August 22, 2014

LIBOR Explained

LIBOR refers to the London interbank offered rate (LIBOR) and signifies the rate of interest that banks charge to lend money between one another. Should one bank have money surplus to requirements, then they can loan this money to boost other banks and generate interest on their loan.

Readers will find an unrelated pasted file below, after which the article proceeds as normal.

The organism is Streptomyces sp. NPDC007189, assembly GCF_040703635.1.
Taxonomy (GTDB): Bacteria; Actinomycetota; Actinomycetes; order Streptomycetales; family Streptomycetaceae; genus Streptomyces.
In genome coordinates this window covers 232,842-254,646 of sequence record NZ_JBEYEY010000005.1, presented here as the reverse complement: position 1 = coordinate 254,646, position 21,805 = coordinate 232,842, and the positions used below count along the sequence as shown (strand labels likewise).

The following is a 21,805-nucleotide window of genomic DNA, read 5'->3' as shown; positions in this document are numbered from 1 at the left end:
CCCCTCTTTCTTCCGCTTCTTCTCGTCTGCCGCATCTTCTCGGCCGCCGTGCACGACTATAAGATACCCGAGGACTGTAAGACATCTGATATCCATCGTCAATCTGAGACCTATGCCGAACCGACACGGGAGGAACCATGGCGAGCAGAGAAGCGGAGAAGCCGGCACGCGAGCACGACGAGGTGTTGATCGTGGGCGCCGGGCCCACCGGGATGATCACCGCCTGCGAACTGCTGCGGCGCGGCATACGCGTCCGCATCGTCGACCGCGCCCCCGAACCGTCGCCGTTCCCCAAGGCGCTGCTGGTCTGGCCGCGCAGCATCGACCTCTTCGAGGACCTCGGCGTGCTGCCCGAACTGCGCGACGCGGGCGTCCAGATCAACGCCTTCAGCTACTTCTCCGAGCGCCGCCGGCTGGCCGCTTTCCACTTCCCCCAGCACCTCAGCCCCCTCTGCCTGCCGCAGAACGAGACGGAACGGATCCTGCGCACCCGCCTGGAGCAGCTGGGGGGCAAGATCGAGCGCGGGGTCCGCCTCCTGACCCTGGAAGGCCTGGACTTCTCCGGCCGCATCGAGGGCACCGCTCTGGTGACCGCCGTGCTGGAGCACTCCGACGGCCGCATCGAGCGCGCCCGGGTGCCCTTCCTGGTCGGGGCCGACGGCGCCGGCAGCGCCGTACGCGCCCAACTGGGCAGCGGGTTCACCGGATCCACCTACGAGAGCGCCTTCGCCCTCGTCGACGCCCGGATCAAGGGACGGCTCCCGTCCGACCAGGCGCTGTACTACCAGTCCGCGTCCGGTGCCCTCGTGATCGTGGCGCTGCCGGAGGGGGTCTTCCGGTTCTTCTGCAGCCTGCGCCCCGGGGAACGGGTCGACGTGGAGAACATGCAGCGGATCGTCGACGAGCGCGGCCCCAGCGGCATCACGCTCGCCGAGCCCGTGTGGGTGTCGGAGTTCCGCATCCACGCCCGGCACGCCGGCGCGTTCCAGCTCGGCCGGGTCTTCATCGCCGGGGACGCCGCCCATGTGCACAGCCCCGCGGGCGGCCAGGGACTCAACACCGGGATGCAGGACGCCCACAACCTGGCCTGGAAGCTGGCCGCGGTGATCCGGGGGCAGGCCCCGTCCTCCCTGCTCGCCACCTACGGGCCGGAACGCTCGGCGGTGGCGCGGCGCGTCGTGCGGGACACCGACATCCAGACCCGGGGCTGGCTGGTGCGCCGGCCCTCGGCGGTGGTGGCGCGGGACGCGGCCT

The LIBOR rate is usually set on a daily basis by the British Bank’s Association, and this rate is usually derived from input from the big banks. A three-month LIBOR rate should usually just be a few base points higher than the bank rate during ‘normal times’, however it often rises higher during particularly volatile periods as demand is high and willing lenders are lower in number.